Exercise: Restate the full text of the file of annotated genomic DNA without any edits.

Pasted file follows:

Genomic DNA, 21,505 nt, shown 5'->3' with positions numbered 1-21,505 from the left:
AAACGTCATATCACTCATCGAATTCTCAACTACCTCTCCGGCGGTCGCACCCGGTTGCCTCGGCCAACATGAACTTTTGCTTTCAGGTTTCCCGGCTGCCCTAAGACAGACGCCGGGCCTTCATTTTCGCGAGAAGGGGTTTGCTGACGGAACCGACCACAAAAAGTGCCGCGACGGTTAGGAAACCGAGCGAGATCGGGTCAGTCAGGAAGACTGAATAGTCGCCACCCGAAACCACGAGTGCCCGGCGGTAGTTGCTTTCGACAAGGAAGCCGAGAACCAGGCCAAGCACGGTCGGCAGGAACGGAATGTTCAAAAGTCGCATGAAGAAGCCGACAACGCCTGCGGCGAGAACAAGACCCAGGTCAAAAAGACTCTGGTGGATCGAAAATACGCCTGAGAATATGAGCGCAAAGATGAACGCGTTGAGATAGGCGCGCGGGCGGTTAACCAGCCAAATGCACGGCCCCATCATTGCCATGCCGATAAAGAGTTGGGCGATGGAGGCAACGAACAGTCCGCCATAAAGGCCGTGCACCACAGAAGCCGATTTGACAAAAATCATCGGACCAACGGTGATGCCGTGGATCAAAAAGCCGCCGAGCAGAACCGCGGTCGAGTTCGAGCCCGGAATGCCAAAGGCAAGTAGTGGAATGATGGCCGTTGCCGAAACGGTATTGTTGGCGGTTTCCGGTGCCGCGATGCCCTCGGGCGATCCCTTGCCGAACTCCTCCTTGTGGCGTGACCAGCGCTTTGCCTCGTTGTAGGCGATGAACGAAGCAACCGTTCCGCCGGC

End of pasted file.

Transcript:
Genomic DNA, 21,505 nt, shown 5'->3' with positions numbered 1-21,505 from the left:
AAACGTCATATCACTCATCGAATTCTCAACTACCTCTCCGGCGGTCGCACCCGGTTGCCTCGGCCAACATGAACTTTTGCTTTCAGGTTTCCCGGCTGCCCTAAGACAGACGCCGGGCCTTCATTTTCGCGAGAAGGGGTTTGCTGACGGAACCGACCACAAAAAGTGCCGCGACGGTTAGGAAACCGAGCGAGATCGGGTCAGTCAGGAAGACTGAATAGTCGCCACCCGAAACCACGAGTGCCCGGCGGTAGTTGCTTTCGACAAGGAAGCCGAGAACCAGGCCAAGCACGGTCGGCAGGAACGGAATGTTCAAAAGTCGCATGAAGAAGCCGACAACGCCTGCGGCGAGAACAAGACCCAGGTCAAAAAGACTCTGGTGGATCGAAAATACGCCTGAGAATATGAGCGCAAAGATGAACGCGTTGAGATAGGCGCGCGGGCGGTTAACCAGCCAAATGCACGGCCCCATCATTGCCATGCCGATAAAGAGTTGGGCGATGGAGGCAACGAACAGTCCGCCATAAAGGCCGTGCACCACAGAAGCCGATTTGACAAAAATCATCGGACCAACGGTGATGCCGTGGATCAAAAAGCCGCCGAGCAGAACCGCGGTCGAGTTCGAGCCCGGAATGCCAAAGGCAAGTAGTGGAATGATGGCCGTTGCCGAAACGGTATTGTTGGCGGTTTCCGGTGCCGCGATGCCCTCGGGCGATCCCTTGCCGAACTCCTCCTTGTGGCGTGACCAGCGCTTTGCCTCGTTGTAGGCGATGAACGAAGCAACCGTTCCGCCGGC